A separate study suggests that strengthening exercise benefits patients more than stretching
PORTLAND, Ore. — A new study by a team of OHSU (Oregon Health & Science University) researchers indicates a connection between growth hormone and fibromyalgia.
The researchers found that people with fibromyalgia have an inability to secrete growth hormone during exercise. This finding was published in the May issue of the scientific journal Arthritis & Rheumatism.
"There are people who still believe that fibromyalgia is a psychosomatic problem, suggesting that people are making up their symptoms. This current research from OHSU indicates that fibromyalgia has a neuroendocrine basis," said Kim Dupree Jones, R.N.C., Ph.D., F.N.P., assistant professor of nursing in the OHSU School of Nursing. Jones conducted this research along with her research colleagues in the OHSU School of Medicine: Robert Bennett M.D., professor of medicine, arthritis and rheumatic diseases, Atul Deodar M.D., assistant professor of medicine, and Eduardo Paiva M.D., a former fellow in arthritis and rheumatic diseases.
It was found that women with fibromyalgia were unable to secrete growth hormone during strenuous exercise, as did the women without fibromyalgia. Researchers found that another hypothalamic hormone — somatostatin — was probably blocking the release of growth hormone in fibromyalgia patients.
After giving the fibromyalgia patients the drug, Mestinon, it was found that fibromyalgia patients secreted normal amounts of growth hormone during exercise. As Mestinon is known to inhibit somatostatin secretion in the hypothalamus, it was surmised that fibromyalgia patients probably have elevated levels of brain somatostatin, which impairs their ability to release growth hormone during exercise. Mestinon, is a relatively inexpensive pill that is commonly used to treat myasthenia gravis, an autoimmune disease in which people suffer attacks of muscle weakness.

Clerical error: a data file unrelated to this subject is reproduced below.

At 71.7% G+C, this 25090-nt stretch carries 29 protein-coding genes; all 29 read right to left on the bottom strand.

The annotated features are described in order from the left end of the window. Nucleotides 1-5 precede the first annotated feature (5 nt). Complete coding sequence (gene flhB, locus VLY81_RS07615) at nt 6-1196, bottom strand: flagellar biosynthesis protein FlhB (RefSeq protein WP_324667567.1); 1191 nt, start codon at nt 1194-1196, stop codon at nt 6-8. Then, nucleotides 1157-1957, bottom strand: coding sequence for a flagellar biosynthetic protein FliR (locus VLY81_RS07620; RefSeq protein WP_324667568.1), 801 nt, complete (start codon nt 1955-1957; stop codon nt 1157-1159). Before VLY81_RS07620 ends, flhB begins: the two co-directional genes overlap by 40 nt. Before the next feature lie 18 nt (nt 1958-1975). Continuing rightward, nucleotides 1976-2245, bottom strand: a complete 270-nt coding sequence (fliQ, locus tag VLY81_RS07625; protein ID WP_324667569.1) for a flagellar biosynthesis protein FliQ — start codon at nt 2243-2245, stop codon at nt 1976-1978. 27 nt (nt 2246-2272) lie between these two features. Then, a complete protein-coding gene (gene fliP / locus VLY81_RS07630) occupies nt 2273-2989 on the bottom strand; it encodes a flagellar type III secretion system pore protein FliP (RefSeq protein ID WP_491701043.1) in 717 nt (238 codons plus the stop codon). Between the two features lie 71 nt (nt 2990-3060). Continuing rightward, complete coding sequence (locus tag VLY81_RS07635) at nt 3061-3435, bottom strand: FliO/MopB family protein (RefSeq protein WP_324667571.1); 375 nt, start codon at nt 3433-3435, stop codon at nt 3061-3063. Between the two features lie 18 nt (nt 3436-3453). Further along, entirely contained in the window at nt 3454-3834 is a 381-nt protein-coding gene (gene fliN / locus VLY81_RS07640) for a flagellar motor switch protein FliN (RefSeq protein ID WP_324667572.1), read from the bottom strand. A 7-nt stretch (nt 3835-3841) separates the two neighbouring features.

Fibromyalgia affects millions of Americans. It is estimated that the cost of this common and debilitating disease is $700 million annually, in health care, loss of work and sick days. The disease affects women nine times as often as men. Its symptoms include widespread pain, disrupted sleep, extreme fatigue, dizziness, numbness, tingling and exercise intolerance.
Another of the OHSU team's fibromyalgia studies was published this month in the Journal of Rheumatology found that a muscle-strengthening program was more effective than flexibility training in easing the symptoms of fibromyalgia. The study's authors include Jones, Bennett, Carol Burckhardt, R.N., Ph.D., professor of nursing, Sharon Clark, R.N., Ph.D., associate professor of nursing, and Kathleen Potempa, R.N., D.N.Sc., FA.A.N., dean, all in the OHSU School of Nursing.
The researchers are awaiting final approval of a $2.3 million grant from the National Institutes for Nursing Research to further study whether daily Mestinon use in conjunction with regular exercise improves fibromyalgia symptoms.
"Fibromyalgia research is where rheumatoid arthritis was 20 years ago. Due to major breakthroughs in the scientific basis of rheumatoid arthritis, dramatic new treatments are now available. It is anticipated that a more enlightened understanding of the scientific basis of fibromyalgia also will lead to more effective treatments. We want OSHU to continue its excellence in fibromyalgia research and be on the leading of edge of new and effective treatments," Jones said. OHSU researchers have been studying fibromyalgia for 25 years under Bennett's direction and has been a leader in exercise therapy in fibromyalgia.
For more information about fibromyalgia treatments and research opportunities visit the Oregon Fibromyalgia Foundation Web site, maintained by Robert Bennett, M.D., at www.myalgia.com.